Saturn Speaks [After Degas, Holbein, Goya, Kollwitz, Daumier and Sargent.], talks about our interconnectedness. Even during quarantine, when people feel isolated and alone, our actions are still felt by others and still have an influence, for better or worse.
Like all of the artwork in my lockdown series, Saturn Speaks is not a collage and does not use photography. All of the painting and drawing has been done by hand directly on one sheet of 30 x 42 inch paper (2 1/2 x 3 1/2 feet).
While washing my hair I created this in 3 - 5 minutes. I called it, We Will Survive. The surreal lockdown rollercoaster had begun.
I had much fun and learned a lot doing this master copy of Venus Lamenting Adonis. It also helped me formulate my plan for lockdown. I often prefer an old master's drawings to their paintings. And I love learning about an artist by doing a copy of their work.
But rather than tell someone else's story, I wanted to somehow customize the work to tell my own story. (Like I had done in week two and three.)
Thanks for checking in. We're fine. Just a typical Saturday night in isolation. I'm chilling topless in my plastic laundry hamper. Holding a feather as I usually do. Got my turban on and red shoe laces for my fake stab wound. Using the paper bag from food delivery as a table. Nothing strange happening here at all. Another routine Saturday night in lockdown. You?
Re-creating works of art turned out to be fun and addictive ... and surprisingly self-portraits.
Georgia O'Keeffe - Hands by Alfred Stieglitz
Esthetically speaking, I like the simplicity of the first version of this recreation (without the mask).
But the second version with the mask better captures the inescapable daily nuisance of the mask for me.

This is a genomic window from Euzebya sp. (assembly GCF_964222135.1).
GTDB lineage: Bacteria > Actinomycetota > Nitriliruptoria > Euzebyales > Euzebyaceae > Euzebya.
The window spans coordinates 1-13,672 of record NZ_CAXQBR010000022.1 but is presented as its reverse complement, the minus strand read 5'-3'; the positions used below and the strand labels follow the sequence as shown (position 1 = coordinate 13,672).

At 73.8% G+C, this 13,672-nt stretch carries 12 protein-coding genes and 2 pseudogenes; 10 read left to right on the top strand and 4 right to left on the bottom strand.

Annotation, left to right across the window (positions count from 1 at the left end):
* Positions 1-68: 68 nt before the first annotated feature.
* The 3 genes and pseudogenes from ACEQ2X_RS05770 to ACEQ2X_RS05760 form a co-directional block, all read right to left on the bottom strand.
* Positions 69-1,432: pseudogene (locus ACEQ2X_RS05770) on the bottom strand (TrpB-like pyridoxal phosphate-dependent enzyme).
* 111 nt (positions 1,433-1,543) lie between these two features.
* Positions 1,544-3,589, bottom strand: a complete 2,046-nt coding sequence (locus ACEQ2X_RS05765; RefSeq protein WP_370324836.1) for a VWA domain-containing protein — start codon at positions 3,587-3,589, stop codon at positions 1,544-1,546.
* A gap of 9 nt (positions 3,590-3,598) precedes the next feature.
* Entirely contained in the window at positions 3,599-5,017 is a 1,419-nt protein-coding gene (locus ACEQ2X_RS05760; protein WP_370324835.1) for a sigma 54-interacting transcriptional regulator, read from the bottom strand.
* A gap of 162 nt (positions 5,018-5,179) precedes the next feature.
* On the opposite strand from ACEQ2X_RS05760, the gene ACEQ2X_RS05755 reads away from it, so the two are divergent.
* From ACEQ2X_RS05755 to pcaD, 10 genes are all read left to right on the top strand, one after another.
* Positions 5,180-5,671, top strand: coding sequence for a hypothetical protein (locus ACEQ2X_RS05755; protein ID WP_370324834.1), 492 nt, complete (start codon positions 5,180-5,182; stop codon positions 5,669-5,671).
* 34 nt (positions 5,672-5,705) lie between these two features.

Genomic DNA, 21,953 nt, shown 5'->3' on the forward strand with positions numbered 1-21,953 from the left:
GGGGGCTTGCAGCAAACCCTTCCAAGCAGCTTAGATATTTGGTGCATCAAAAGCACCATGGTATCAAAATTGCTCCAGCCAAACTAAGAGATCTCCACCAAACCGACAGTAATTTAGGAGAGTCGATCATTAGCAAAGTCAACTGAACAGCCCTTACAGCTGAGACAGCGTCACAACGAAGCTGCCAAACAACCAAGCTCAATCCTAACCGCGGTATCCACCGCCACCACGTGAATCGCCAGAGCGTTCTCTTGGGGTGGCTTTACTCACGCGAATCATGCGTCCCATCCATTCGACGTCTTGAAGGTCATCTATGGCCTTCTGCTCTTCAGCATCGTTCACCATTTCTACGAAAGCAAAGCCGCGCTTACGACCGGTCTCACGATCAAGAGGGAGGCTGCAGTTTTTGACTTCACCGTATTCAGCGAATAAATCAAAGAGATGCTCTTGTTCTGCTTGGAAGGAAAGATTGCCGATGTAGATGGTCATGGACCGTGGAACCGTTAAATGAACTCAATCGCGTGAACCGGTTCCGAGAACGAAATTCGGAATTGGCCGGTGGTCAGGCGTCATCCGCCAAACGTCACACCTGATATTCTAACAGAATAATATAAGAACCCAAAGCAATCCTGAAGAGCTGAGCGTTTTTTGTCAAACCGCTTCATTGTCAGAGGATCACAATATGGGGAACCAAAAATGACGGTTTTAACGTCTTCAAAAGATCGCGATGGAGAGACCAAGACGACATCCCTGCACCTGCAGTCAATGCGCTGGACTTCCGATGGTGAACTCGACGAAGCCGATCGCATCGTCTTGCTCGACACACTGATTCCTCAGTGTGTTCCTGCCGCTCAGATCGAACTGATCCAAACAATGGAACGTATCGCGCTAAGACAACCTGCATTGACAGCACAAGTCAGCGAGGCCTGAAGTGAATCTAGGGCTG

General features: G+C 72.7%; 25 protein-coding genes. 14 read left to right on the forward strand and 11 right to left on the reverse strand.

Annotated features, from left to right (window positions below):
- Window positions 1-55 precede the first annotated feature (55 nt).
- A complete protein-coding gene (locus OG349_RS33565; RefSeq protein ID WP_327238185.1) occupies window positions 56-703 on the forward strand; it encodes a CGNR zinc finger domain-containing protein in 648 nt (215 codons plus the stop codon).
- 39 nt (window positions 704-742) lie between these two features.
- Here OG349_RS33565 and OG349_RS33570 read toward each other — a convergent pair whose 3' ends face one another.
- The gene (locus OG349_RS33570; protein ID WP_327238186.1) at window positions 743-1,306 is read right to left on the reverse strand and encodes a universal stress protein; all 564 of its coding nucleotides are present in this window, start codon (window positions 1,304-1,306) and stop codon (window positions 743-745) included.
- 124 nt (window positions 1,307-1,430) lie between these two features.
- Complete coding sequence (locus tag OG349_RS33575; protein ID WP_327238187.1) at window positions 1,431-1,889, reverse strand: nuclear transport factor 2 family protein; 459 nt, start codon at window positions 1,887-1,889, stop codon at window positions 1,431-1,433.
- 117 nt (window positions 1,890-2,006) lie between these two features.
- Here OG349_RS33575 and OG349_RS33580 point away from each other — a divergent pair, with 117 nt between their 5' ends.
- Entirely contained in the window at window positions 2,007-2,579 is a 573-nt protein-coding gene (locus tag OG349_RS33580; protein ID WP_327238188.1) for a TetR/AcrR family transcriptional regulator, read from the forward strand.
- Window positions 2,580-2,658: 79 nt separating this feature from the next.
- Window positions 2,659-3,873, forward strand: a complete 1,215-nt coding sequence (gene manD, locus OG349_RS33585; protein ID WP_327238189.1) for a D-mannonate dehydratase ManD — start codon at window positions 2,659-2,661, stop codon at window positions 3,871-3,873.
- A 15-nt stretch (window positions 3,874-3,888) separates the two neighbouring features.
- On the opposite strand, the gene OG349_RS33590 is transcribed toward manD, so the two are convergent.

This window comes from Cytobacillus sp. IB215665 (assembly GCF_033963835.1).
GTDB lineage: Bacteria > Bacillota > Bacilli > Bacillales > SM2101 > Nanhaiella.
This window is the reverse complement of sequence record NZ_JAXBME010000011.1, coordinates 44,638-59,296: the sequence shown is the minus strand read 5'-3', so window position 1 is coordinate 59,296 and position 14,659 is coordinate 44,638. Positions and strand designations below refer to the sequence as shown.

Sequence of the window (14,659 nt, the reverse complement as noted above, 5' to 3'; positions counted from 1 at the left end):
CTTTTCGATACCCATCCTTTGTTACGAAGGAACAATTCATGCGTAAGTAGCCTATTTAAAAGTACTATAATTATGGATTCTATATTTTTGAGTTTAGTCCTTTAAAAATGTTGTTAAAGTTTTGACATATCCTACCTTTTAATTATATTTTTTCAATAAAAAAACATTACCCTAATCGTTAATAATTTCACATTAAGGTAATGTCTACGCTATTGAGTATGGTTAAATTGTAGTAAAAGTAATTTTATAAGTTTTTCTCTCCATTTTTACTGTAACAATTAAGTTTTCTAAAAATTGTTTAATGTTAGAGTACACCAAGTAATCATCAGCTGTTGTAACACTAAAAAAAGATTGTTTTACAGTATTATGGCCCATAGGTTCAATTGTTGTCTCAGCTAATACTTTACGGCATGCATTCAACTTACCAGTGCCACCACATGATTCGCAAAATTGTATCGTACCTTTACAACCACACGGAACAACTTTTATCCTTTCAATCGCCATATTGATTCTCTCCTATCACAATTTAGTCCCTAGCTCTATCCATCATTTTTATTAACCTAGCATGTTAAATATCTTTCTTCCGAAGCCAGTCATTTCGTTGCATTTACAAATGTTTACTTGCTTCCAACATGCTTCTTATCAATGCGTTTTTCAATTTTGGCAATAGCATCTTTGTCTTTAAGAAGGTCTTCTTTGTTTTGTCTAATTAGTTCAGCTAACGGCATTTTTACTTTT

The prior week (week 2 of lockdown) I used Michelangelo's figure drawings to tell current day mythology. What luck that it set me on a wonderful creative course for the quarantine. For week three I used Daumier's figures to illustrate more childhood mythology. This drawing shows a student being scolded just before their best friend rescued them.
For the second week of lockdown I created Dodgeball, a triptych (3 panels), using red chalk, black chalk and brown ink on paper that I stained with tea.
The figures are master copies of Michelangelo's drawings for the Sistine Chapel.
The inspiration for this challenge came when an old friend jokingly asked me to make a painting commemorating her childhood victory of catching a killer dodgeball hurled at her by the school bully. I liked the challenge, but not being a narrative artist, I initially drew a blank.
While at the Getty's Michelangelo exhibit - the day before it shuttered - this concept occurred to me.:
Michelangelo's burly muscle bound figures would tell our schoolgirl mythology perfectly.
The red (headless) figure on the center panel is catching the dodgeball. The figure just to its right is throwing the ball.
The side panels show the spectators.
On the last night of normal restaurant business before the lockdown, I took this lobster home in a doggy bag to paint. The chef had sawed it in half. I texted a friend, "My poor model! Its head had to be tied together with a blue rubber band." She replied, "He is lucky - he's still got a job!".
Remember when we used to get together with friends? A friend gave me some beautiful oranges from his tree.
It's always a treat painting fruit with leaves still on them.
Copyright © 2020 M Susan Broussard - All Rights Reserved.